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This question already has an answer here:

Whenever said - The intersection between a Context Free Language and a Regular Language is always Context Free, what is the best logical way to confirm the statement?
I have this Chomsky hierarchy in mind that I refer whenever closure properties between Type-m and Type-n languages are asked but sometimes I come up with a wrong result.

How do you people logically solve it? What is the best simplest way?

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marked as duplicate by D.W., David Richerby, Juho, Nicholas Mancuso, Patrick87 Feb 5 '15 at 0:17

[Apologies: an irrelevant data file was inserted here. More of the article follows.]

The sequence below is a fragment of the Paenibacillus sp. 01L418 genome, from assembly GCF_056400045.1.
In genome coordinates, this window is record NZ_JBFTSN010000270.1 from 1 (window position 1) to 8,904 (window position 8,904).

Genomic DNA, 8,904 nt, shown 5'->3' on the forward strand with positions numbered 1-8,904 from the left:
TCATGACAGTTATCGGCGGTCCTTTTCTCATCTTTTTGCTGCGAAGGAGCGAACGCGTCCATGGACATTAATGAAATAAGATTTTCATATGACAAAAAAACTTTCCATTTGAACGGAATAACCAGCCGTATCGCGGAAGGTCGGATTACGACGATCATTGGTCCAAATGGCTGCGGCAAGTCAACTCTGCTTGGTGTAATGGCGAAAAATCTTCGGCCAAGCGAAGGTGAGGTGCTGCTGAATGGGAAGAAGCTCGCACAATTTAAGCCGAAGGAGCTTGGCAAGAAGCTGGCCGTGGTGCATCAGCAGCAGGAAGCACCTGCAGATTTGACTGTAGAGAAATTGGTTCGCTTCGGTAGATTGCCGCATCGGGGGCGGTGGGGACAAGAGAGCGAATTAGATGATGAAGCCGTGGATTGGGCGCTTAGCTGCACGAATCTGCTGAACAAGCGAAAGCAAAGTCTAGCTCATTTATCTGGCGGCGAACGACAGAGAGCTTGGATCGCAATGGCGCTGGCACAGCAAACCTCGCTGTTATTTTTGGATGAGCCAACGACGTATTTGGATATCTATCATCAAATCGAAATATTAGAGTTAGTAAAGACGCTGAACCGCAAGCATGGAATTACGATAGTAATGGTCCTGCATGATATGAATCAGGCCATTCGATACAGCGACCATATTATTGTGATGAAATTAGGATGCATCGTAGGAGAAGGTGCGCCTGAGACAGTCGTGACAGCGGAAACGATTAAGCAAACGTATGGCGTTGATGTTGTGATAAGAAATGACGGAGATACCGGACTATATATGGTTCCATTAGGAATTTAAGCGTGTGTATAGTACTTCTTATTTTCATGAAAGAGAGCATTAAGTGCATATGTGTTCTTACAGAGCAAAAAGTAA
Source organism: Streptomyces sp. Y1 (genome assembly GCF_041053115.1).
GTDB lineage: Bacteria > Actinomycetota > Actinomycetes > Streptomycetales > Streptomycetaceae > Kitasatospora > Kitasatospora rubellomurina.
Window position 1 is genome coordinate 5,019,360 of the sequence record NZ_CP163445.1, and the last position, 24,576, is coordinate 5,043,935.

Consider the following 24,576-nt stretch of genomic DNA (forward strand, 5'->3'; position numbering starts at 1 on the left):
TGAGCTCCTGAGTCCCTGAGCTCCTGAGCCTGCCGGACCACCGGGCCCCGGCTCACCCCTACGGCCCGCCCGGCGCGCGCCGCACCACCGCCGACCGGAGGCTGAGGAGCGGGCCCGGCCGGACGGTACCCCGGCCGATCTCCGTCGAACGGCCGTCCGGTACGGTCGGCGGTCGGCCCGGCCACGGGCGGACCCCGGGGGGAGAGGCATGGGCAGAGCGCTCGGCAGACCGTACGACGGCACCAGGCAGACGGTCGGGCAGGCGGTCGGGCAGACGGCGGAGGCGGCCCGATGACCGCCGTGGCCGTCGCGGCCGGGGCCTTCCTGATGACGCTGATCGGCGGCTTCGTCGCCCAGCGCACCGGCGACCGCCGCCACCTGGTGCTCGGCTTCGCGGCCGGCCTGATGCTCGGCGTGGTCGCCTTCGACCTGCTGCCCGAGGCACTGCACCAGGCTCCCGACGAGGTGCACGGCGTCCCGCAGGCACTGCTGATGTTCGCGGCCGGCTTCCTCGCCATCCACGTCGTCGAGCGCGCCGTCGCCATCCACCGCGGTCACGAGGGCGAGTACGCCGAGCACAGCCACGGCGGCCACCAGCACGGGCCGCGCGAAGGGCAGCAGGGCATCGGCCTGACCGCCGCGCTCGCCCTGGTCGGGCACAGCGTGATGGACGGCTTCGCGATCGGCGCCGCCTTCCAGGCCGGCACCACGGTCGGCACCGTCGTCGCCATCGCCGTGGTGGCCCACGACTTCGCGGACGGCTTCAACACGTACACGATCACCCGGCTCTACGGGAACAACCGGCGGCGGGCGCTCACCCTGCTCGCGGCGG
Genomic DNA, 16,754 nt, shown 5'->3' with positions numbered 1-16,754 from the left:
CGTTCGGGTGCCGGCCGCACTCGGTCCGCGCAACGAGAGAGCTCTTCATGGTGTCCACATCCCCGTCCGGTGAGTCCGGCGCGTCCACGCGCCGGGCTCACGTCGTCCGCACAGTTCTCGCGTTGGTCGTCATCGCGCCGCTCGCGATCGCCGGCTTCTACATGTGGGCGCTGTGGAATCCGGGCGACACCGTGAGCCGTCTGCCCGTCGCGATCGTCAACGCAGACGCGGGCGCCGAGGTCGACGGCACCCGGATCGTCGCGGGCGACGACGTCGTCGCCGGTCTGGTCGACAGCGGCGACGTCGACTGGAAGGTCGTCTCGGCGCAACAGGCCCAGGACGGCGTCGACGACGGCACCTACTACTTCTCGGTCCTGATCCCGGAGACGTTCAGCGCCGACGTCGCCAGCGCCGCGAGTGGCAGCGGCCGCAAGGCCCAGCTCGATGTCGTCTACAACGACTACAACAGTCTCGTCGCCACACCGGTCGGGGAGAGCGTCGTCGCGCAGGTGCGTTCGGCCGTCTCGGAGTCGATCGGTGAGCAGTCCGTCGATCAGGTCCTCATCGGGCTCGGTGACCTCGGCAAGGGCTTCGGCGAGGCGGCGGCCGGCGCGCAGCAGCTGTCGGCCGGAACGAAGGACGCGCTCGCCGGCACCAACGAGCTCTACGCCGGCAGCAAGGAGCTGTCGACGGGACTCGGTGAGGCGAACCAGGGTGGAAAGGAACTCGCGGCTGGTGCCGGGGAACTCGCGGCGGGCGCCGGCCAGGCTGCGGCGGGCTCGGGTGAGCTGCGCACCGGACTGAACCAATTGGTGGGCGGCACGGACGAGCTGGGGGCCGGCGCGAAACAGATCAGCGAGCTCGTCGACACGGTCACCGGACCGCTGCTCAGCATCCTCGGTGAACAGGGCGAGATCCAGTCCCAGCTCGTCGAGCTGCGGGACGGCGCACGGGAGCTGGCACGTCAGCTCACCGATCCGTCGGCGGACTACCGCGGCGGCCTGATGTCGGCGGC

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You have to prove that the intersection of a context-free language and a regular language is always context-free. The simplest proof might go through push-down automata. Given a push-down automaton for a context-free language $L_1$, it is not too hard to augment it so that the state of a DFA for the regular language $L_2$ is maintained, and given this, you can construct a push-down automaton for $L_1\cap L_2$. Other proofs are also possible.

Each such question should be considered on its own. There are no general tricks. You can't just rely on the diagram. The problem with relying on the diagram in this case is that the intersection of two context-free languages need not be context-free; so the fact that regular languages are context-free isn't enough to show that the intersection of a context-free language and a regular language is again context-free.

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